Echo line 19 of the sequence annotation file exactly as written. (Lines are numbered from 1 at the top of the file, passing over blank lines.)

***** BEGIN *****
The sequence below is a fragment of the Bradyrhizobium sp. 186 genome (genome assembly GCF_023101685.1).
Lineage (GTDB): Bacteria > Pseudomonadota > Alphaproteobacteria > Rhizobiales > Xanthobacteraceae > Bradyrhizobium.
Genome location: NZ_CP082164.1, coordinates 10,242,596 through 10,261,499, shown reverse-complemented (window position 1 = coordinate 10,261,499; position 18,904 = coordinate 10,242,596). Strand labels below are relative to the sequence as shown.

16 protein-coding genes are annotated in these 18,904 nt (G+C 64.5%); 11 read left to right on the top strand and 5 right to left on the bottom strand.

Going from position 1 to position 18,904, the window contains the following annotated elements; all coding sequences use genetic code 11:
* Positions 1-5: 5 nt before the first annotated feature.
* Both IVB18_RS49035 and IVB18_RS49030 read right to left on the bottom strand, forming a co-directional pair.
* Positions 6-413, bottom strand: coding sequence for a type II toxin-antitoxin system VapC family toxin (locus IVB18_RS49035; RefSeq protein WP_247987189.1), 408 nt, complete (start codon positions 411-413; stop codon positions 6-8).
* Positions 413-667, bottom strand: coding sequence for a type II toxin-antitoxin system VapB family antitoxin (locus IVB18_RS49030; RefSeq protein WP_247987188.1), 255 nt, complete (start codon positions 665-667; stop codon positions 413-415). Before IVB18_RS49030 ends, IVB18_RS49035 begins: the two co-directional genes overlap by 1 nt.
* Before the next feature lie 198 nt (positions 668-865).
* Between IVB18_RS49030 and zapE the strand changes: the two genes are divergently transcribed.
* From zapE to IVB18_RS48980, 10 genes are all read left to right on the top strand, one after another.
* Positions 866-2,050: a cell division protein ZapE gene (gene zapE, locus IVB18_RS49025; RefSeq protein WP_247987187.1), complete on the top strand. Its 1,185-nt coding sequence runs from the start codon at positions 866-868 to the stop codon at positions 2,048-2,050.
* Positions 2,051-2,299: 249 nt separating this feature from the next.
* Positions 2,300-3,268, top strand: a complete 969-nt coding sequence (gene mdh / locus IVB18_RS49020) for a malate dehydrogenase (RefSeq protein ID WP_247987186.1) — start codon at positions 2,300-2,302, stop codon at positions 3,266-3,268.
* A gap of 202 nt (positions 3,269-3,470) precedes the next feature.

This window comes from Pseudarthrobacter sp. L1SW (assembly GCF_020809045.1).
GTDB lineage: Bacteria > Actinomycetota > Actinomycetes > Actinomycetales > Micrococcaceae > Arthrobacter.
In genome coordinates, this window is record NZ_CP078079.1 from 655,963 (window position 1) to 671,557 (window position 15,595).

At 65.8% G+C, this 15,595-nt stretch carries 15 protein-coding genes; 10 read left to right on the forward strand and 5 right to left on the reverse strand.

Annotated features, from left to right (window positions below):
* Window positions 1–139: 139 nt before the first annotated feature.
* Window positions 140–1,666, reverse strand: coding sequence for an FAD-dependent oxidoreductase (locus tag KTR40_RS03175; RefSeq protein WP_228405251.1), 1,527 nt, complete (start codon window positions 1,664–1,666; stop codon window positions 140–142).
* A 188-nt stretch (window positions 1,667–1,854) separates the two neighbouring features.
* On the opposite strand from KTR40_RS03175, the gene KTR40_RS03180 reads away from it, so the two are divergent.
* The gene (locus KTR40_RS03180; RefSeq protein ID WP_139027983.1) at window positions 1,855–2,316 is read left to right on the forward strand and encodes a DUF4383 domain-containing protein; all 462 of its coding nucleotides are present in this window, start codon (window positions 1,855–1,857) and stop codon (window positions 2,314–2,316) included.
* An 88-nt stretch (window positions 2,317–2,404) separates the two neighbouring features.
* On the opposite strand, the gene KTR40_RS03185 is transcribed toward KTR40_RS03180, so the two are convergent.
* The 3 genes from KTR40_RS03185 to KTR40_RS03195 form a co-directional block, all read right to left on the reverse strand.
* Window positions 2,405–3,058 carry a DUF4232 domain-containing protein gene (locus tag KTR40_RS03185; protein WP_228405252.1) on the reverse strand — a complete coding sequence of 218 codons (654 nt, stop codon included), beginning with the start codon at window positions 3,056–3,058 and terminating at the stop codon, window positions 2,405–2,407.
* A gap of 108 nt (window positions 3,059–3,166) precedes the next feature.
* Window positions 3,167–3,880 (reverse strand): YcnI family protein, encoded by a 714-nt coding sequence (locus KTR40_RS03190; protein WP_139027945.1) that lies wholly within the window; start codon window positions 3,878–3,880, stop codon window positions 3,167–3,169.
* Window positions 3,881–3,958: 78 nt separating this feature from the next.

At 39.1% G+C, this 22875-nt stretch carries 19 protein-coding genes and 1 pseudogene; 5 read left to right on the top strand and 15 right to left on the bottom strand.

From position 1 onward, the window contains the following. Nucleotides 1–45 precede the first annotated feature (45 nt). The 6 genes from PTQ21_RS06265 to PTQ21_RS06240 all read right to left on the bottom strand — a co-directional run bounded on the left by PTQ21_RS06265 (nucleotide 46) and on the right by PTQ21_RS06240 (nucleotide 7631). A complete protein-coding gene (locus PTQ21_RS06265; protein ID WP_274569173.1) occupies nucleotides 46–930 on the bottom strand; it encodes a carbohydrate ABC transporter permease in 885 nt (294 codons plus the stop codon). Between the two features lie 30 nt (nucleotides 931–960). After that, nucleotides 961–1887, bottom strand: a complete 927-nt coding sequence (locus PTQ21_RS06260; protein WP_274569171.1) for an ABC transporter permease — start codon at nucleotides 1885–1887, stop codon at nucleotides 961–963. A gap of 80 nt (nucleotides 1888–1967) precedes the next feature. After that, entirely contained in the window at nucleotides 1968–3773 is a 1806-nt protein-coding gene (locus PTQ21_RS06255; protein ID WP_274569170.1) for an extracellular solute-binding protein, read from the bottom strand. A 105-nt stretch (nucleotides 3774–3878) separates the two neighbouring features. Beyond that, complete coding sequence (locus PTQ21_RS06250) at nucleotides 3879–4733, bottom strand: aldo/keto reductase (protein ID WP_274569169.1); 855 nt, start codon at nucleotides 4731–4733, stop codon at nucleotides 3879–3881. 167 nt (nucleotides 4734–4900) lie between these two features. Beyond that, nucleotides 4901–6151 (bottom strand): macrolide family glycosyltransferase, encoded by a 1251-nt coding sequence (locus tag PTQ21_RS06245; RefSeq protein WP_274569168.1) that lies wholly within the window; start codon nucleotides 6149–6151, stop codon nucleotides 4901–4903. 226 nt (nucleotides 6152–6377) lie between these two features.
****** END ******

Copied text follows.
In genome coordinates, this window is record NZ_CP078079.1 from 655,963 (window position 1) to 671,557 (window position 15,595).